cover image Her Own Terms

Her Own Terms

Judith Grossman. Soho Press, $16.95 (277pp) ISBN 978-0-939149-11-7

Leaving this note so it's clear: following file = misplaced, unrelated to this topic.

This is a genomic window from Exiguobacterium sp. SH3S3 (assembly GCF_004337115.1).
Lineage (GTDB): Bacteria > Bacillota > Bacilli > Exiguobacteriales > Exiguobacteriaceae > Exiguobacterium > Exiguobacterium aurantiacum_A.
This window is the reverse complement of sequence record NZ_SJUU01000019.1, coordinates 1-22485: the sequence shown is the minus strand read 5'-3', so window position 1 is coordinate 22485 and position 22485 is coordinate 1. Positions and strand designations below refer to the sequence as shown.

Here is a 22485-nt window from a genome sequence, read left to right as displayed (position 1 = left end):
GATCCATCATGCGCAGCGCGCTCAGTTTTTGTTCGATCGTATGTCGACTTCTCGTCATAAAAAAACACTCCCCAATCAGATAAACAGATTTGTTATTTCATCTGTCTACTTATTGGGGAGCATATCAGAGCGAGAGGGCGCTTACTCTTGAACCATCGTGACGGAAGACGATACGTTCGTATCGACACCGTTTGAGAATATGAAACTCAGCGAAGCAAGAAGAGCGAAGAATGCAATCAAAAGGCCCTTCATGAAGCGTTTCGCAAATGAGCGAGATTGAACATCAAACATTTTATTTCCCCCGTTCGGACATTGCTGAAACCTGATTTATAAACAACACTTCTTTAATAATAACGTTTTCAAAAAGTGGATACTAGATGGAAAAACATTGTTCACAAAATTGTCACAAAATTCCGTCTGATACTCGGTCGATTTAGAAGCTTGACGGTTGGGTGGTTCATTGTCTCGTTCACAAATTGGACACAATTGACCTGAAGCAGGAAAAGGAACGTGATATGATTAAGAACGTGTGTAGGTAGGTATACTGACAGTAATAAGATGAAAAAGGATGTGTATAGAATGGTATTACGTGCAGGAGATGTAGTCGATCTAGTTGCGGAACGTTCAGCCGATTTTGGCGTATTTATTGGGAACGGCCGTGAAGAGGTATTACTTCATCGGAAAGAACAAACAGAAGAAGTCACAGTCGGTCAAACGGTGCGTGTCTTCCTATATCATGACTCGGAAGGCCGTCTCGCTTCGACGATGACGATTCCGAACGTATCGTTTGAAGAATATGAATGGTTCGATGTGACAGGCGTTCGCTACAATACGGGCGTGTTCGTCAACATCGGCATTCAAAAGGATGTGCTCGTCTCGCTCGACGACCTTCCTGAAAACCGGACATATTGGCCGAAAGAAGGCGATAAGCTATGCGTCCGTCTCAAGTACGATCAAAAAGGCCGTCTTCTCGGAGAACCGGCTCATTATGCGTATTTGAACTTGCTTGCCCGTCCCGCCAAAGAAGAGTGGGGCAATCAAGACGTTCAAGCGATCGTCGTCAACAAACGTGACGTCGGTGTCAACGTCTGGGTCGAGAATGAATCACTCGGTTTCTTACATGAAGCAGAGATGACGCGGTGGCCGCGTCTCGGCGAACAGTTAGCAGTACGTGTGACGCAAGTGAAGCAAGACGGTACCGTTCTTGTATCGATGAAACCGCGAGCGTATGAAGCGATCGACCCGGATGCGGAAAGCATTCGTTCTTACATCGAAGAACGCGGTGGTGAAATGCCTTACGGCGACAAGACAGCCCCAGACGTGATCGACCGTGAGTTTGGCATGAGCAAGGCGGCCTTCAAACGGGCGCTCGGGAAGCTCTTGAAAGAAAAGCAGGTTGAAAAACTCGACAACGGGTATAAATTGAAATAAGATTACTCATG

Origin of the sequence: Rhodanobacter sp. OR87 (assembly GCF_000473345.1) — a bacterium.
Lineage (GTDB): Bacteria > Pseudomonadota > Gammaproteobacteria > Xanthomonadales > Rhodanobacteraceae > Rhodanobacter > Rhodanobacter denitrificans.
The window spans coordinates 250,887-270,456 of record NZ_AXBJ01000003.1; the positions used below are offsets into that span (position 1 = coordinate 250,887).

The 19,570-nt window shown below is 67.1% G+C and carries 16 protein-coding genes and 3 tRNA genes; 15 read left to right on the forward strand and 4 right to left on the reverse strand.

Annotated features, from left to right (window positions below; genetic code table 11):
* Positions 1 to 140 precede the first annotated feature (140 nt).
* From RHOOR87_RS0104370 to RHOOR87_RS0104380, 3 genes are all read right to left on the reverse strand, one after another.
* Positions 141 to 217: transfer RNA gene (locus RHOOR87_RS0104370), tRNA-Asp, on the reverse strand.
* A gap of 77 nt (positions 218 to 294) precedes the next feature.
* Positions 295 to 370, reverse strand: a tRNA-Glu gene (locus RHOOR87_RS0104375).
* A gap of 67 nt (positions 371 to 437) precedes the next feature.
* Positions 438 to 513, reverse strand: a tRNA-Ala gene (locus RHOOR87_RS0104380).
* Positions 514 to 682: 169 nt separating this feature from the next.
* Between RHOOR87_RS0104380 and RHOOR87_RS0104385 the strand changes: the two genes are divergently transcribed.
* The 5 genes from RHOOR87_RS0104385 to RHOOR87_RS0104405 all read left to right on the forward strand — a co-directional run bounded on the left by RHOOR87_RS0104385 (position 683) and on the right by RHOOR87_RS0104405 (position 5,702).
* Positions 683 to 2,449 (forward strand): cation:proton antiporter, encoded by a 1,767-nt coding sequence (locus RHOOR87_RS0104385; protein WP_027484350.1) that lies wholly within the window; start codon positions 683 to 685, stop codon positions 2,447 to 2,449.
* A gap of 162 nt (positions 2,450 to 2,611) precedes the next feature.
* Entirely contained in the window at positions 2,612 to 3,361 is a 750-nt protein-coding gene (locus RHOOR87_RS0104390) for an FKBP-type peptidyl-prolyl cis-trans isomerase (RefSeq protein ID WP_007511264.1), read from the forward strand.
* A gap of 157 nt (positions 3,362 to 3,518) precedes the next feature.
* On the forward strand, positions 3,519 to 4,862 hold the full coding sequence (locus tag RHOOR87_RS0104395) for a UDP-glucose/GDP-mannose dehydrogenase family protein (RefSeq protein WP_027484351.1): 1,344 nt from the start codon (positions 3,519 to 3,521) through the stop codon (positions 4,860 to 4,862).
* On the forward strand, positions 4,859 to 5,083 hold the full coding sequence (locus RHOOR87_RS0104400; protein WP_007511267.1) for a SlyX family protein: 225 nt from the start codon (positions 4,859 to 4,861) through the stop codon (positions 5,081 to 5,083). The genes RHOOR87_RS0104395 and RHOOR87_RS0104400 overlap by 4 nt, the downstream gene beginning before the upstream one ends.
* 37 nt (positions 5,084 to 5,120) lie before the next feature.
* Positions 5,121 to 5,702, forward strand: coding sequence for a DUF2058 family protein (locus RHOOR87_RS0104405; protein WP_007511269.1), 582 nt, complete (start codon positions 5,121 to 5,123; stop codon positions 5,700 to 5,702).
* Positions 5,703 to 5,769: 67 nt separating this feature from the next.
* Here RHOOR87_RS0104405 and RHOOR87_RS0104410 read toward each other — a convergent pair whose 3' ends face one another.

When this first novel begins, Irene Tanner is on her way to have an abortion; when it ends, the job is done. Irene's flashback contemplation of her childhood, adolescence and her years at Oxford comprise the rest of this skillfully written, beautifully controlled narrative. Genteelly poor, her father a soldier in WW II, her mother stiffly coping, Irene is the maverick second of four South London children. She clings to her mother, hoping to be singled out from her siblings for an extra portion of love, but she is rarely rewarded. The recipient of a scholarship to Oxford, there, too, she remains outcast until the all-male society of poets discovers her and introduces her to Roger, a history major, uncommitted and ready to initiate her into the art of making love. The book is a fierce but never polemical indictment of social mores and class differences; its expressive dialogue expertly conveys the unquestioning stolidity of Irene's farmer grandparents on the one hand and the brittle intellectual pomposity of her Oxford classmates on the other. Irene looks clear-eyed at both what she was and what she is becoming. Because she does not love Roger, or want his child, she makes her painful choice. Readers will be drawn to this forthright, bright and attractive character. (January 19)